— Hat tip: Insubria[Return to headlines]

Venetian Group to Head Study on Dead Sea

(ANSAmed) — VENICE, MARCH 4 — Thetis, an engineering group headquartered at the Arsenal in Venice, will carry out a study with the purpose of helping the environment in the Dead Sea basin between Israel and Jordan, which is suffering from a lack of water. The World Bank Project (20 billion dollars) will bring water from the Gulf of Aqaba/Eilat (Red Sea) to the Dead Sea through a subterranean tunnel that will travel for 180km through the desert. The objective of the work, explained Antonio Paruzzolo, the director of Thetis, is to compensate for the water deficit of the Dead Sea, which is expected to intensify by 2040, and to generate a greater volume of freshwater, obtained through a desalinisation plant. Thetis, which was chosen out of a field of 18 competitors, must now realise one of the five studies necessary to evaluate the feasibility of the project, meaning that they must examine the potential environmental impact of transnational infrastructure on the Gulf of Aqaba/Eilat. The capacity of the tunnel, which will transfer water to the Dead Sea, totals about two million cubic metres per year. The group must assess the impact of the project on the circulation of water and on the reef system. (ANSAmed).

           — Hat tip: Insubria[Return to headlines]

South Asia

Italy: ‘No Impediment for Premier’

Cabinet meeting no bar to trial continuing, Milan judges rule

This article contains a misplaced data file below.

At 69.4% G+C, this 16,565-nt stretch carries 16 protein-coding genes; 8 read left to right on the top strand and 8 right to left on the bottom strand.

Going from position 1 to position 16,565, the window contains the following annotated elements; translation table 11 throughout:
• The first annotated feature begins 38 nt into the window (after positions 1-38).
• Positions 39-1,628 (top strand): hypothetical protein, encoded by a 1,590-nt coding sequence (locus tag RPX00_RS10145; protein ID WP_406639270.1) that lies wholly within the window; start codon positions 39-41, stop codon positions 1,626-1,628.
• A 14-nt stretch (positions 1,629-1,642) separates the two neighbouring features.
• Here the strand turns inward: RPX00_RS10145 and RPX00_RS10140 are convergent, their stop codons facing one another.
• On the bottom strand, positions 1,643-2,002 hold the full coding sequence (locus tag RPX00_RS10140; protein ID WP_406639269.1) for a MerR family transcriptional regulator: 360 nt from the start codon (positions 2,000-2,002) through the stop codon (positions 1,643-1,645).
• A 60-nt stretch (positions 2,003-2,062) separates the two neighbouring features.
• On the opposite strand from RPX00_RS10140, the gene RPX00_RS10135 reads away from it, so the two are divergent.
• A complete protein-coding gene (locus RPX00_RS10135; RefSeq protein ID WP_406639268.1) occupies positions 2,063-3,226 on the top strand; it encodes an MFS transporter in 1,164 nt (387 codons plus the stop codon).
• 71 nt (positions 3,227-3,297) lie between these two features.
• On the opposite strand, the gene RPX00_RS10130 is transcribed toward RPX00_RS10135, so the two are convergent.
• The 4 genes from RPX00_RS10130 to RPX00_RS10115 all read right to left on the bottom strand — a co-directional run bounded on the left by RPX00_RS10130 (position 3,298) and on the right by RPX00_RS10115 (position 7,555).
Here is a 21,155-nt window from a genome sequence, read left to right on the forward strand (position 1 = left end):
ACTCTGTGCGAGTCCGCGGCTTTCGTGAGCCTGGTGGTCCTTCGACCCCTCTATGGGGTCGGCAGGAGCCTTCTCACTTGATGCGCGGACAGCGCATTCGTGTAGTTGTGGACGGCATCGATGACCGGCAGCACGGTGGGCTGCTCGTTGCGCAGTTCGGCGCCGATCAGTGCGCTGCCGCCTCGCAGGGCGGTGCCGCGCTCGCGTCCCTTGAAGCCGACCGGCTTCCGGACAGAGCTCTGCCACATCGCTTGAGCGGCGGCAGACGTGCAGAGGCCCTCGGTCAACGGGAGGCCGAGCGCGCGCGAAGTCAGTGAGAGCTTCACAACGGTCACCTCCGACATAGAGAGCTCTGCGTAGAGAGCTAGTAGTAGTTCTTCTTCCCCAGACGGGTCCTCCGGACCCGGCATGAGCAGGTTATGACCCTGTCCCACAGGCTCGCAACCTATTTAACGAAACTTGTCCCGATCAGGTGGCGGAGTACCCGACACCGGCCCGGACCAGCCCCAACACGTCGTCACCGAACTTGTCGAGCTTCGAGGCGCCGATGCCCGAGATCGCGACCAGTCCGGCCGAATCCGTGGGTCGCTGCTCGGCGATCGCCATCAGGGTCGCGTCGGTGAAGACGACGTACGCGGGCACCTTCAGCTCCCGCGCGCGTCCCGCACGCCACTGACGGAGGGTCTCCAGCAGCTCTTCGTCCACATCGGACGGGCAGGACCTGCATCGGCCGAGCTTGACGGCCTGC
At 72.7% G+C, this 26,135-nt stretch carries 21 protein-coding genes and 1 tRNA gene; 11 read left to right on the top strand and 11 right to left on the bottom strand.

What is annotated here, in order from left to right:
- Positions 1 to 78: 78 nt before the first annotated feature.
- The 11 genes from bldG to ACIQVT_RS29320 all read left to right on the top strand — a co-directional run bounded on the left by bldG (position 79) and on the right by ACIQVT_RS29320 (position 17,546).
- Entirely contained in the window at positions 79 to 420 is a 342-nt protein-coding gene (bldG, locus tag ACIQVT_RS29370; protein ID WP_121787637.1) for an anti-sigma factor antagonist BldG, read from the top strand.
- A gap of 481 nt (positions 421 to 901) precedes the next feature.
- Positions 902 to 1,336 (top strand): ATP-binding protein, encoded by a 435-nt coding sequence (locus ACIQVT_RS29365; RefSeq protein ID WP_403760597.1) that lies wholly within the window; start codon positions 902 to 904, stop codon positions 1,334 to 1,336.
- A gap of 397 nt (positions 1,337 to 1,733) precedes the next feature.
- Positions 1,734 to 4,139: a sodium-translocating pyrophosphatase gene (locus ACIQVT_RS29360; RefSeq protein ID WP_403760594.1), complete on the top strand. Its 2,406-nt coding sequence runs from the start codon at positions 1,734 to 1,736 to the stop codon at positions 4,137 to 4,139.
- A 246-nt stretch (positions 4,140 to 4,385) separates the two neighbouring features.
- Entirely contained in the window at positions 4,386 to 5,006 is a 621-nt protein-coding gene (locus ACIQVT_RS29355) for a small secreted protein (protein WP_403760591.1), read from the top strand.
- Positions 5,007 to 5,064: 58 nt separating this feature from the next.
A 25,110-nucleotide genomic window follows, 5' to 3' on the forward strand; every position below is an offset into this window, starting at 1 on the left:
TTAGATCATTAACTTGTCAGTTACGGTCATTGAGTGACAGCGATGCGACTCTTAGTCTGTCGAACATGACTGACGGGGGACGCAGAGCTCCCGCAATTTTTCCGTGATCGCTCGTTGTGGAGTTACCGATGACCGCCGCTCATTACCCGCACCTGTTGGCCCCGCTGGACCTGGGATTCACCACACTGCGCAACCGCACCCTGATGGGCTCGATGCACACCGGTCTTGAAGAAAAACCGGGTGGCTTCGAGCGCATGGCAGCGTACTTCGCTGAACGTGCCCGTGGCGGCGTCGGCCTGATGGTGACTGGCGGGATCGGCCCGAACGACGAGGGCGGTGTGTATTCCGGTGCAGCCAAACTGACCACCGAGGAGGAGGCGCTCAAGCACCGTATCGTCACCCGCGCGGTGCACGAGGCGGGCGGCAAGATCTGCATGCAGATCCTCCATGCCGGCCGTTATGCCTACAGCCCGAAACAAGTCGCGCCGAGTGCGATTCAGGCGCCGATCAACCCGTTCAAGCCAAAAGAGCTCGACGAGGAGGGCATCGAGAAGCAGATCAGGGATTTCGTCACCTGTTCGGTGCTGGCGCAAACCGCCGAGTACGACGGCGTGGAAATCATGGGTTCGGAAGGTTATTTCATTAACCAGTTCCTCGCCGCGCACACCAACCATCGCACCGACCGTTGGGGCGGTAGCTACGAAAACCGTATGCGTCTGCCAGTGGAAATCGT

(ANSA) — Milan, March 1 — A Milan trial into alleged tax fraud by Silvio Berlusconi’s Mediaset group went ahead Monday after judges denied the premier had a ‘legitimate impediment’ from attending because of a cabinet meeting.

In their ruling, the judges said the cabinet meeting was called after the schedule of hearings had been agreed with Berlusconi.

Berlusconi’s lawyers and supporters criticised the ruling.

“This is extremely serious,” said lawyer Niccolo’ Ghedini, a member of his People of Freedom (PdL) party.

He argued that the trial would now have to be annulled because, he claimed there was a sentence by the Constitutional Court which quashed a trial in a similar case.

“The Constitutional Court will have to agree that there is a conflict of powers” between the executive and the judiciary, Ghedini argued.

Another of the premier’s lawyers, Pietro Longo, said “the premier will have to raise the issue of conflict of powers”.

PdL Chamber of Deputies whip Fabrizio Cicchitto said: “It is clear that we are faced with a permanent political use of justice” while the party’s Senate whip, Maurizio Gasparri, said the ruling was another alleged instance of “persecution and prejudice” against the premier.

But a small opposition party, the Italian Communists (PdCI), said: “A premier who systematically shrinks from being tried, calling last-minute cabinet meetings only to dodge trials, is a very bad example for citizens”.

“Either the law is the same for everyone or it is not a law, but a privilege,” said PdCI national coordinator Alessandro Pignatiello.

In the trial, one of two involving the premier, Berlusconi and others are accused of evading tax by allegedly inflating film prices.

The Berlusconi government is seeking to enshrine into law the legitimate impediment principle to allow top officials to do their jobs without trial distractions.

It is one of several moves, including a mandatory trial cap, which critics say the premier will use to end his legal woes.